Wednesday, November 9, 2022

VA - Songs Inspired by Newspapers and Magazines (A Butterboy Compilation) CD1+CD2 REPOST



VA - Songs Inspired by Newspapers and Magazines (A Butterboy Compilation) CD1+CD2 

There have been many songs developed after reading a newspaper and /or magazine article. Some famous some not so famous, but all are interesting and enjoyable

The first thing we see when we look at a newsstand are the headlines. And a memorable headline is like a catchy chorus.  Did You See His Name is a song Ray Davies based on a story in the Hornsey Journal, the tragic tale of a man who killed himself after his shoplifting conviction was publicized in the local paper. Perfect Kinks territory, and "real kitchen sink stuff".

It must be said that in general musicians, perhaps because of their experience in the public eye, aren't big fans of the press.

The Daily Mail takes a surprisingly Lennonesque pounding in a protest song characteristic of Radiohead. Where their lyrics are straightforward ("Where's the truth? What's the use?") they sound exasperated; where they're more elliptical ("The fish in the sea have lost command"), the meanings unclear. Some songs advising listeners to "read between the lines" to find the truth.

Loudon Wainwright III isn't much of a news junkie either. In Sunday Times, the master of the comic song goes through the pleasures of a good weekend read, section by section, and the news depresses him: "gives you the over-informed blues". Section Two (entertainment, leisure and arts) fares better: "Next time that things get this great is Sports, way up in Section Eight." You get the picture.

Here are 50 tracks which are inspired by newspaper or magazine articles. Enjoy!


Track lists

01 Beatles - She's Leaving Home
This was based on a newspaper story Paul McCartney read about a runaway girl. On February 27th, 1967, the London Daily Mail's headline read: "A-Level Girl Dumps Car and Vanishes." That girl was 17-year-old Melanie Coe, who had run away from home leaving everything behind. Her father was quoted as saying, "I cannot imagine why she should run away; she has everything here."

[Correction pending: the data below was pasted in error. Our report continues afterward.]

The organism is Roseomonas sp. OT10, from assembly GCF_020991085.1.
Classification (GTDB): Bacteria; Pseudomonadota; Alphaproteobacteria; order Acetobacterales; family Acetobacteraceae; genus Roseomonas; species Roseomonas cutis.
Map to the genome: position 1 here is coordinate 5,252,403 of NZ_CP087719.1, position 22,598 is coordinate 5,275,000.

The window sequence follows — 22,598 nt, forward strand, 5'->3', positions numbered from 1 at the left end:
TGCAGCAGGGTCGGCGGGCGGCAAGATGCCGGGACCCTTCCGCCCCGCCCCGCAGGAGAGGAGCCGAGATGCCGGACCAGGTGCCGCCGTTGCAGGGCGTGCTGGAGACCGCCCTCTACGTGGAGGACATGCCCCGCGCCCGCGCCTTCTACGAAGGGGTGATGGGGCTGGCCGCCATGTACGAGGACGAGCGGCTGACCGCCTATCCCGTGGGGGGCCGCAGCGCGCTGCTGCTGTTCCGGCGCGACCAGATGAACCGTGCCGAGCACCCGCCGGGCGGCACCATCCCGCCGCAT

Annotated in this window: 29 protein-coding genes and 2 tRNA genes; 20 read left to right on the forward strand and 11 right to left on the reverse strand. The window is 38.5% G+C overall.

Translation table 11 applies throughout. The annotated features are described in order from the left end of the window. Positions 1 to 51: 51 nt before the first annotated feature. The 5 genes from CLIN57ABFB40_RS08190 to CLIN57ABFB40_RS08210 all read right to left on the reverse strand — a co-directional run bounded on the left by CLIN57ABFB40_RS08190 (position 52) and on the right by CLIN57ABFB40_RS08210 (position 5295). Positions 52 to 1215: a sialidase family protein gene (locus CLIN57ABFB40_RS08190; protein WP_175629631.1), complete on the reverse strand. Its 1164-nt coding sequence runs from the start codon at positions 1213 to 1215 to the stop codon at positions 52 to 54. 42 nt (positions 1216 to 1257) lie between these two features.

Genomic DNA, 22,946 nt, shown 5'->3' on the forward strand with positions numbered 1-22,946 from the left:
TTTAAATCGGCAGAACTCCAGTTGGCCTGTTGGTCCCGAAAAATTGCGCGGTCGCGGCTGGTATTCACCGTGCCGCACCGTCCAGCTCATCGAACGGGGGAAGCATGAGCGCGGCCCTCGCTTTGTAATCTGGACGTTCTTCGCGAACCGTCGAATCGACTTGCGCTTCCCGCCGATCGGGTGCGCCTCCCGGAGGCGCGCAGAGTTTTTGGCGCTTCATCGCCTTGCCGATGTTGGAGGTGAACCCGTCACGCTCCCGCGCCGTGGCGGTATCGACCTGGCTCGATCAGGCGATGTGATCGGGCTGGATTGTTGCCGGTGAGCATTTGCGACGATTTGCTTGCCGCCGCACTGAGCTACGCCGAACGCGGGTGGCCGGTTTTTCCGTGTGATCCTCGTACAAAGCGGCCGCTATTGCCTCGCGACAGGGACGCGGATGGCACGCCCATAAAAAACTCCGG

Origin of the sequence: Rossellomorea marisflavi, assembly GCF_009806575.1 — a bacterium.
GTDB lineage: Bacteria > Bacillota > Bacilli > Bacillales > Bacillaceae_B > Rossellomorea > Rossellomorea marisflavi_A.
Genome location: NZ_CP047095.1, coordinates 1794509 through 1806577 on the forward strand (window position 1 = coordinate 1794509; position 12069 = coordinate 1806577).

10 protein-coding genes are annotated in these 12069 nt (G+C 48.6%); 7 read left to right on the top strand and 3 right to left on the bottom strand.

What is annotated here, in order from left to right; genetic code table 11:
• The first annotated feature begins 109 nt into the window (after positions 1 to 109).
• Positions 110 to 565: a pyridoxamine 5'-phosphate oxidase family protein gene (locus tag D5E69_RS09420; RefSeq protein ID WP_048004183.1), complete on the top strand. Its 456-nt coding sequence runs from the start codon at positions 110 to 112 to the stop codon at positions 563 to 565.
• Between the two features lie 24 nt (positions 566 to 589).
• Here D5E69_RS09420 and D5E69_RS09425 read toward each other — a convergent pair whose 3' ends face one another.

02 Mott the Hoople - All the Young Dudes
David Bowie recalled to Mojo magazine in 2002: "I literally wrote that within an hour or so of reading an article in one of the music rags that their breakup was imminent. I thought they were a fair little band, and I almost thought, 'This will be an interesting thing to do, let's see if I can write this song and keep them together.' It sounds terribly modest now, but you go through that when you're young." Bowie said 'All the Young Dudes' is a song about this news. It's not a hymn to the youth, as people thought. It is completely the opposite."

03 Harry Chapin - Mr. Tanner
He got the idea for this song after reading about Martin Tubridy, who was a cleaner from Ohio who loved to sing. Tubridy got the chance to perform in New York City but was panned in a review that appeared in The New York Times.

04 Mary Chapin Carpenter - 4 June 1989
"It was [inspired by] an article in the New York Times during the 20th anniversary week of the Tiananmen Square massacre.

05 Arlo Guthrie - Deportee (Plane Wreck at Los Gatos)

His father Woody composed this after reading, early in 1948, that a plane deporting migrant farm workers back to Mexico had crashed.

06 Jack White - Temporary Ground

White wrote this heartbroken Dixieland-like tune after reading in National Geographic about these giant Queen Victoria lily pads that could hold up to a hundred pounds, so a person could actually float on a lily pad, which seems like an Alice in Wonderland, Through the Looking Glass kind of idea. So coincidentally, two ideas about freedom, and the word 'lily' together."

07 Kings of Convenience - Boat Behind
Eirik Glambek Bøe of the duo said that the lyric was inspired by their German viola player, Toby. He explained: "He and (K of C partner) Erlend were reading an article about someone crossing the Atlantic on a surfboard, when Toby said – in English – they're must have been a boat behind. It was a great image.

08 Lucinda Williams - Little Rock Star
Williams told Rolling Stone magazine that this was inspired by an article on Pete Doherty in one of their previous issues. She explained: "It's an empathetic look at self-indulgent, little-brat rock stars. He's great, and you want to say, 'Snap out of it!'"

09 James Taylor the Frozen Man